Separated by 1,000 miles and a few years, tells stories of Cleo Silvers and Aylene Quin using food as a weapon for political and social change. Their stories intersect by the end of the book in surprising ways.
Tells the history of local activists in early 1960s voting rights and civil rights efforts in, arguably, the most racist state of the country - Mississippi - and links this work to SNCC activists in Freedom Summer of 1964 and to the survival programs run, primarily, by the women of the Black Panther Party - and their lasting legacy.
Discusses the history and power of community organizing and mutual aid (and its difference from “charity”) - terms brought to public attention during the pandemic, and long practiced by women, and critical sources of support in communities of color.
Highlights the vast community support programs, called “survival programs”, offered by the Black Panther Party, including food and clothing drives, support for tenant take over of buildings with delinquent landlords, public health initiatives, progressive nursing and anti-addiction treatment, among many others.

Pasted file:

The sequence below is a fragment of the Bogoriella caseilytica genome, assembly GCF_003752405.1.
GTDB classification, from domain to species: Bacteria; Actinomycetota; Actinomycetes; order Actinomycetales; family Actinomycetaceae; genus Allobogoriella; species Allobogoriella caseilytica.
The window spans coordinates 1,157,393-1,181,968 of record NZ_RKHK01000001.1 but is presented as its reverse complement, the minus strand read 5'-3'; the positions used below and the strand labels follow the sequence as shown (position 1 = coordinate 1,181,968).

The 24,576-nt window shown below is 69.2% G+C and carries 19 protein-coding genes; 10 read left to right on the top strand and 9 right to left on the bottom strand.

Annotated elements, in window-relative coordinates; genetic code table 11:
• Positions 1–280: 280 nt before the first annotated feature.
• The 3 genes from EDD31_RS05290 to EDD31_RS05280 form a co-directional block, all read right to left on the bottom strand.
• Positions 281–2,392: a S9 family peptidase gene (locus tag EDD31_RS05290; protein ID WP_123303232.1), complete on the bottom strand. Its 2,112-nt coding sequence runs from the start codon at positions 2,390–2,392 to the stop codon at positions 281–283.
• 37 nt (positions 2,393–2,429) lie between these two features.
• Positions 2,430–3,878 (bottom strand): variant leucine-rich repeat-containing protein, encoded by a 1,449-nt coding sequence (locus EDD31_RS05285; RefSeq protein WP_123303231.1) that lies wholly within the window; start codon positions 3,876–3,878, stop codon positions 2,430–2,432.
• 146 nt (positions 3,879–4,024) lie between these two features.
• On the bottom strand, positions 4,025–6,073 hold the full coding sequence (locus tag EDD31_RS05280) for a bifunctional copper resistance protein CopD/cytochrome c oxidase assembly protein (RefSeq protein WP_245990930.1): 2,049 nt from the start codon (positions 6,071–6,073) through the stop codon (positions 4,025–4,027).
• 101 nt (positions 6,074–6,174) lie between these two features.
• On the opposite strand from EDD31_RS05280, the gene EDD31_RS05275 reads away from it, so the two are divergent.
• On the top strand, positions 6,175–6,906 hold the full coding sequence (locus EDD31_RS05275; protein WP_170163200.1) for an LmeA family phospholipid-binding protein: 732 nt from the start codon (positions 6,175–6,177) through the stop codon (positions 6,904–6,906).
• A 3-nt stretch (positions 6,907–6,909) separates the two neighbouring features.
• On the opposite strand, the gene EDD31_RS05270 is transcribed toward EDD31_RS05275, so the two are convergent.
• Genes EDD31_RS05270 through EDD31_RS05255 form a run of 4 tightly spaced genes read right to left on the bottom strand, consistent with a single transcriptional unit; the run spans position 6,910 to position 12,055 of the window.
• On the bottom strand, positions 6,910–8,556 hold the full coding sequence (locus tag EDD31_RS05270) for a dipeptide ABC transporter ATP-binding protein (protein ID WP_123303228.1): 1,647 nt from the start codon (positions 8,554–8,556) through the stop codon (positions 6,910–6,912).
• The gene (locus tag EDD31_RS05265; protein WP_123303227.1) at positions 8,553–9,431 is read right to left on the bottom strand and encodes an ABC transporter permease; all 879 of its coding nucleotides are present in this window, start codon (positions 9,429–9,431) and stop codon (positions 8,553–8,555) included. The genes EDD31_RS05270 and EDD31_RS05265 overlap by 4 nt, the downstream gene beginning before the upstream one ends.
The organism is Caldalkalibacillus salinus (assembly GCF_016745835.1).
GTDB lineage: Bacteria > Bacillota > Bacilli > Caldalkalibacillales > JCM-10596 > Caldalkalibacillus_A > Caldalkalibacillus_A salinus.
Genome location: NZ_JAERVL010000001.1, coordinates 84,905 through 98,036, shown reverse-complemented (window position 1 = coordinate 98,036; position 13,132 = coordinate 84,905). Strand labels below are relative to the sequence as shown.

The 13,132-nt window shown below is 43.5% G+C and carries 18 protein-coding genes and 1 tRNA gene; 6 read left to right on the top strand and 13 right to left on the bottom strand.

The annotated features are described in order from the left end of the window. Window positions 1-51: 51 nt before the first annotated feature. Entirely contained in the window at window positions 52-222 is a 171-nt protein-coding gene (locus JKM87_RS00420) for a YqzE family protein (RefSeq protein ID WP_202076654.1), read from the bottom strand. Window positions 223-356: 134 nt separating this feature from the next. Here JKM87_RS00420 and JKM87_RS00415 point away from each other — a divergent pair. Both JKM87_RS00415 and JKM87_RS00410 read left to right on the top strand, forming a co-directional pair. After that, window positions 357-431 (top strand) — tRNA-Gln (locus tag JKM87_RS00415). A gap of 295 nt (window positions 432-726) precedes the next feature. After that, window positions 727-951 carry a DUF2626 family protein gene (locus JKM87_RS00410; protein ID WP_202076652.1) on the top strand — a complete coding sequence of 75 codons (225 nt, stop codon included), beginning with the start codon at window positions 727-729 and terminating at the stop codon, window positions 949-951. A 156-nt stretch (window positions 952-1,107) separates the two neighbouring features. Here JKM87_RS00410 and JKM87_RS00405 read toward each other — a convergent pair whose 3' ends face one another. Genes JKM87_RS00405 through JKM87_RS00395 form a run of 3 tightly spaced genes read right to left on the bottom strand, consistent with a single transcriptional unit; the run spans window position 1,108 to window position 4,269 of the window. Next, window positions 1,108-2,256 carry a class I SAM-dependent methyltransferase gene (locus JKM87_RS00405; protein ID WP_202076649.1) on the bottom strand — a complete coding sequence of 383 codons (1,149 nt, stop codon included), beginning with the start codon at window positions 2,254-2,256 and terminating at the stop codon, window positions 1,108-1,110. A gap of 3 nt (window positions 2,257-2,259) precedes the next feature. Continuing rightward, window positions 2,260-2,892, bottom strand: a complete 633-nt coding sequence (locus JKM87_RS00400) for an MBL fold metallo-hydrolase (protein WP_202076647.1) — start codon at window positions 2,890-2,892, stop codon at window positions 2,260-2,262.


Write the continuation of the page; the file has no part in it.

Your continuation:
Cleo Silvers helped write the Patient Bill of Rights now seen, in a watered-down version, in nearly every health care setting.
Aylene Quin was instrumental in putting pressure on President Johnson to sign the Voting Rights Act, the legacy of which is in peril today.
Integrates dozens of interviews to recreate scenes to present a readable history of the Black Freedom Movement, with a focus on these female leaders and others who have long been footnotes to history.
Uses archival sources to also tell the story of how the government - both the Mississippi State Sovereignty Commission and the FBI - used illegal tactics to undermine, attack, imprison and even kill activists to uphold their grip on power.
Illustrates the power of food: to connect people, demonstrate political and social values, support communities to enact broader change - and even to oppress vulnerable groups when used by governments and those in power.
Integrates into the narrative ideas by Black women scholars on leadership, “activist mothering”, interpreting how acts of feeding and nurturing were integral to change, and how their power has been underrecognized during the Black Freedom Movement.
Connects these stories to efforts today - providing a model for present activists and historic context for issues that persist.
A clip of Suzanne Cope speaking on the radio can be found here